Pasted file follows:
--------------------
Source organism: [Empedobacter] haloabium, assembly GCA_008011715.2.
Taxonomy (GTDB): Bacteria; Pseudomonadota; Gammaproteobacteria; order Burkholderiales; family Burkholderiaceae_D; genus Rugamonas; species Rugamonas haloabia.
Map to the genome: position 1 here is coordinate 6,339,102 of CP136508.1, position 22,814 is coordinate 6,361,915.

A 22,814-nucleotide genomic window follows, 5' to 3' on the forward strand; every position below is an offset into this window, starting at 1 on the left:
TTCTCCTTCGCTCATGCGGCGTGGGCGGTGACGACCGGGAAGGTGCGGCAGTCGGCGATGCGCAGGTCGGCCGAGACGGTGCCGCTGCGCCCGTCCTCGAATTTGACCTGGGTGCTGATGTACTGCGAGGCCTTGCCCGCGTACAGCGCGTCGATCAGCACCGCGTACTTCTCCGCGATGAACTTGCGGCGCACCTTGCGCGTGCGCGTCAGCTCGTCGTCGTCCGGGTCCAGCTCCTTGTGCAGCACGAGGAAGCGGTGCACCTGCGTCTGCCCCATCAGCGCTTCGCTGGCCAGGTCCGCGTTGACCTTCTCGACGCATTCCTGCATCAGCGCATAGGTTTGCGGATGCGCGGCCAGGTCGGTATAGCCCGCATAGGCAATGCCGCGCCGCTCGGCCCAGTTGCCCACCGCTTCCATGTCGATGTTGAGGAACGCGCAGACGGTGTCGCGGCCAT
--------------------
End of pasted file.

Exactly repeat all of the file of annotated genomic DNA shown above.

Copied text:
Source organism: [Empedobacter] haloabium, assembly GCA_008011715.2.
Taxonomy (GTDB): Bacteria; Pseudomonadota; Gammaproteobacteria; order Burkholderiales; family Burkholderiaceae_D; genus Rugamonas; species Rugamonas haloabia.
Map to the genome: position 1 here is coordinate 6,339,102 of CP136508.1, position 22,814 is coordinate 6,361,915.

A 22,814-nucleotide genomic window follows, 5' to 3' on the forward strand; every position below is an offset into this window, starting at 1 on the left:
TTCTCCTTCGCTCATGCGGCGTGGGCGGTGACGACCGGGAAGGTGCGGCAGTCGGCGATGCGCAGGTCGGCCGAGACGGTGCCGCTGCGCCCGTCCTCGAATTTGACCTGGGTGCTGATGTACTGCGAGGCCTTGCCCGCGTACAGCGCGTCGATCAGCACCGCGTACTTCTCCGCGATGAACTTGCGGCGCACCTTGCGCGTGCGCGTCAGCTCGTCGTCGTCCGGGTCCAGCTCCTTGTGCAGCACGAGGAAGCGGTGCACCTGCGTCTGCCCCATCAGCGCTTCGCTGGCCAGGTCCGCGTTGACCTTCTCGACGCATTCCTGCATCAGCGCATAGGTTTGCGGATGCGCGGCCAGGTCGGTATAGCCCGCATAGGCAATGCCGCGCCGCTCGGCCCAGTTGCCCACCGCTTCCATGTCGATGTTGAGGAACGCGCAGACGGTGTCGCGGCCAT